Retail price for the TaylorMade Spider X Putter is$349.99. That includes the new black KBS C-Taper shaft. Retail availability begins February 15th, 2019.
For more information, visit TaylorMadeGolf.com.
Thomas Spears4 years ago
Great write-up. The streamlined weighting and options of additional 2-12g weights is a great move IMO visually and technically. Also the true path alignment – looks great, as one who struggles with that, I think it would be beneficial for me.
Thom4 years ago
I have a slight arc in my putter stroke as well. However, my swing coach (tour player for 15 years) told me to still get a face-balanced putter after working with me for several lessons on putting. My coach said that while some data shows toe-hang putters are better suited for putters who have an arc in their stroke, the issue is consistent repeatability in the stroke. I was told that since most amateur golfers are unable to accurately repeat their putting stroke they will benefit more from the more likely squared and level putter at contact a face-balanced putter will deliver. When I asked when will I know for sure that my putting stroke is consistent enough to benefit from a toe-hang putter as opposed to the assistance for squaring and leveling my putter face at impact a face-balanced putter provides…I was told with a soft smile on my coaches face, “…when your handicap can be counted on one hand.” Moral of the story, a face-balanced putter may be exactly what is needed on the course greens despite what computer simulations reflect in the database. Hence, as someone who employs a putter stroke that arcs, I have cut my putts by 14% with this new Spider X in a face-balanced model! Amazing!
ole gray4 years ago
I rolled one of these yesterday and it felt smooth as hawt butter on a blueberry muffin. I LOVE the blue/white color scheme and IMO it’s one great looking putter! Now if it performs as well as it looks, my Bettinardi might be heading to the bench for a rest.
Scott4 years ago
A golfing buddy has one and I loved the feel and rolls great . Odyssey had a great putter call Saber Tooth that felt great and even better. Moral to the story is when they do make the perfect putter they have to change it and change it again until it loses it feel. because you can sell the same putt year in year out and stay in business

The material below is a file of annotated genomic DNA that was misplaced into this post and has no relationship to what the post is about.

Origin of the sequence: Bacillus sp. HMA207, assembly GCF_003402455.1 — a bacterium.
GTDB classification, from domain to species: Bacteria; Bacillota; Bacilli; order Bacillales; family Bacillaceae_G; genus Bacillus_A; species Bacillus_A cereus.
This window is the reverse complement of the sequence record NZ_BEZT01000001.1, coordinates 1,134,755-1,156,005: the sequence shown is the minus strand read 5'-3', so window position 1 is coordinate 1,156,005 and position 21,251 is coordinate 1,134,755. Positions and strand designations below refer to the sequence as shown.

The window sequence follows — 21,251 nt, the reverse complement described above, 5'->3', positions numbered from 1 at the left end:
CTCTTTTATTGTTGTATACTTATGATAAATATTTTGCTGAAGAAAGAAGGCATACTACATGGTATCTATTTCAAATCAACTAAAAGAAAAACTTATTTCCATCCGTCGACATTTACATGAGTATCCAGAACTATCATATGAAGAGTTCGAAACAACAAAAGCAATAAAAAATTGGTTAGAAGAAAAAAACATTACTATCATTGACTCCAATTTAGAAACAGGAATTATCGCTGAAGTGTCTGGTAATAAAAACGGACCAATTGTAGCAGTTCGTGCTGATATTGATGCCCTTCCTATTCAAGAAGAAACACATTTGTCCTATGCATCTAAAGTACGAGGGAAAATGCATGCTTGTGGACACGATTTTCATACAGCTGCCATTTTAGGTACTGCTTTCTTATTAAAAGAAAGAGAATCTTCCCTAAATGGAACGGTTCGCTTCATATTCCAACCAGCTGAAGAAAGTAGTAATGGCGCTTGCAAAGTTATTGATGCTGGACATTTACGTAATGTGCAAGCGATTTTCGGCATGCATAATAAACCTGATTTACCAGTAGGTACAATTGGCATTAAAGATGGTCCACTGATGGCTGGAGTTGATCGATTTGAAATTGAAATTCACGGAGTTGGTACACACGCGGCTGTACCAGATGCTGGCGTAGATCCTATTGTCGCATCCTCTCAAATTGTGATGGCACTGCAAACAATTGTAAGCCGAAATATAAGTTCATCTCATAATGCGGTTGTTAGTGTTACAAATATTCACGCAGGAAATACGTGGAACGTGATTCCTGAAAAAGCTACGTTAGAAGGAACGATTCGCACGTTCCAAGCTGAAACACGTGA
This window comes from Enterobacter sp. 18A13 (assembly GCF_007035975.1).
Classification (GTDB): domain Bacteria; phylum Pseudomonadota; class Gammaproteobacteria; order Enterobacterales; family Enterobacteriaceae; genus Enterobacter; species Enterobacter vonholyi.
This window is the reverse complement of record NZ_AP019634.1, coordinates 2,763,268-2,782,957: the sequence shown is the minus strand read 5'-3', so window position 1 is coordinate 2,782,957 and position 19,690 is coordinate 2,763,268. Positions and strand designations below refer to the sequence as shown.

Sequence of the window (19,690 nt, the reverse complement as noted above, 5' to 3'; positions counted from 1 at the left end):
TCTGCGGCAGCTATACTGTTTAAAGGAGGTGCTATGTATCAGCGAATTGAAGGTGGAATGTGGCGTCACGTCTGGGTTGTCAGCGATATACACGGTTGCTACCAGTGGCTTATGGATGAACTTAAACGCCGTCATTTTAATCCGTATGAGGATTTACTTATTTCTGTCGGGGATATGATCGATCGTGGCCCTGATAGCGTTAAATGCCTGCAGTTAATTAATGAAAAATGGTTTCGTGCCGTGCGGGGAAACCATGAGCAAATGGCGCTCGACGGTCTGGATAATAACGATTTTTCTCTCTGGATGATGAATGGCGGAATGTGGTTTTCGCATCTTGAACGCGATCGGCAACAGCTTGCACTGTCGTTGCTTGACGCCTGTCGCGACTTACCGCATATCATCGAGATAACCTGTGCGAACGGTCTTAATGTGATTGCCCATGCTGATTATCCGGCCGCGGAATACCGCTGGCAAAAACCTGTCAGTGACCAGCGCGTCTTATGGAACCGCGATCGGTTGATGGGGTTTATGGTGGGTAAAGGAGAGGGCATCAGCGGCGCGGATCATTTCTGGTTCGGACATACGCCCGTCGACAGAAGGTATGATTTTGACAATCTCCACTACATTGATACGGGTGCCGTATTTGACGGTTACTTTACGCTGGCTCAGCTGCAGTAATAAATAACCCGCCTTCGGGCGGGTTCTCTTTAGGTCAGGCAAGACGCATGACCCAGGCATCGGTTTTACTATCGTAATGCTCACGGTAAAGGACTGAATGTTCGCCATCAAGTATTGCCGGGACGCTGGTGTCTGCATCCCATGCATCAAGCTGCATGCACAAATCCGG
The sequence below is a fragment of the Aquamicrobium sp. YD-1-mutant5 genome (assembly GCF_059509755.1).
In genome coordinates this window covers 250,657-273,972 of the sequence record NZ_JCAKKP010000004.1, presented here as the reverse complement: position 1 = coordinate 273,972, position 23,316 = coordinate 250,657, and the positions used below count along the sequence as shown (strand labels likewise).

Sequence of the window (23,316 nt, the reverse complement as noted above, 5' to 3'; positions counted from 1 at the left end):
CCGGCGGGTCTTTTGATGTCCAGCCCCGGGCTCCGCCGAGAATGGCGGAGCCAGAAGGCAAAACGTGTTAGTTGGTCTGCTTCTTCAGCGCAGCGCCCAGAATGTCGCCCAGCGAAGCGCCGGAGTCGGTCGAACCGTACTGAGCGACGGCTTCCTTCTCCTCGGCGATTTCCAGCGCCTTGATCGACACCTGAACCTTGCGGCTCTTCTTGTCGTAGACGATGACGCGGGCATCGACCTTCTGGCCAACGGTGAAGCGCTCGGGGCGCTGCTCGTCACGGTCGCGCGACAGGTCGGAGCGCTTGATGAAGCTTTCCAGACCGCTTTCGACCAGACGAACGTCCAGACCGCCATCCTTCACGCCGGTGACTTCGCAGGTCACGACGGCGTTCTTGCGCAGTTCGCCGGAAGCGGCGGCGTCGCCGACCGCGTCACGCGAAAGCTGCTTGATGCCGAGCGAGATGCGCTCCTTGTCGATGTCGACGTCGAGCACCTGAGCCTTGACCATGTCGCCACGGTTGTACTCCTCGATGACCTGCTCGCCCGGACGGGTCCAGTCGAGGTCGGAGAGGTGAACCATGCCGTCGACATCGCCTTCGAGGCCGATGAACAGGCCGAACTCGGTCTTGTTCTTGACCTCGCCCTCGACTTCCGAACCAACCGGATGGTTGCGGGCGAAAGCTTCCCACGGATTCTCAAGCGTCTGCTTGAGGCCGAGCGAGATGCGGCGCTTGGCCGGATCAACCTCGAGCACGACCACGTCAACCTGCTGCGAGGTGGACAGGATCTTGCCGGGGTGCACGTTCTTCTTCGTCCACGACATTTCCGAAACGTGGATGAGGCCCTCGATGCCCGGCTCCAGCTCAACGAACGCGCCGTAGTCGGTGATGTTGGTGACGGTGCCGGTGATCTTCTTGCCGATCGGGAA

Andrew4 years ago
Forgive me if this is a stupid question, but will changing the weights on a putter alter toe-hang?
mackdaddy4 years ago
They really are ugly
HDTVMAN4 years ago
I like the copper with the True Path Alignment…so sick of red, especially Odyssey’s as they look and feel cheap with that Winn grip. But I prefer the natural satin steel look and plan on ordering an Evnroll ER2.2 with the Gravity Grip. I like the look, feel, and technology.
gunmetal4 years ago
Now I get what Rose meant when he referenced having to use TM putters. Ugh.
Randy Kitts4 years ago
Looks like the copper color revisited from the late 90’s Burner Bubble drivers and fairways, what goes around comes around again.
Aesop4 years ago
What data shows that slant neck mallets are better than face balanced mallets?
Corbin4 years ago
The data that almost everyone has some sort of arc in their putter stroke. MGS did a video about it. Most people should have some sort of toe hand in their putter because they have an arc in their stroke. Everyone wants to believe they have a straight back straight through stroke but that is a minority of golfers who do.
I wish MGS did buying guides for putters based on type of putter stroke.
Evan4 years ago
Agree on the buying guide. Had the opportunity to get custom fit and ended up in the Spider Tour because of the toe-hang because I couldn’t get an Evnroll with enough toe-hang at the time. And if anything I’m on the far end of the spectrum and wouldn’t mind a mallet with a bit more hang than the Spider even.
steve4 years ago
Interesting concepts but I can’t imagine those two color schemes will appeal to most golfers. I expect black, silver and red models within six months. Right or wrong, traditional appeal is the majority rule in golf and others want the putter colors to flow with the rest of the set and bag.
Waazzupppp4 years ago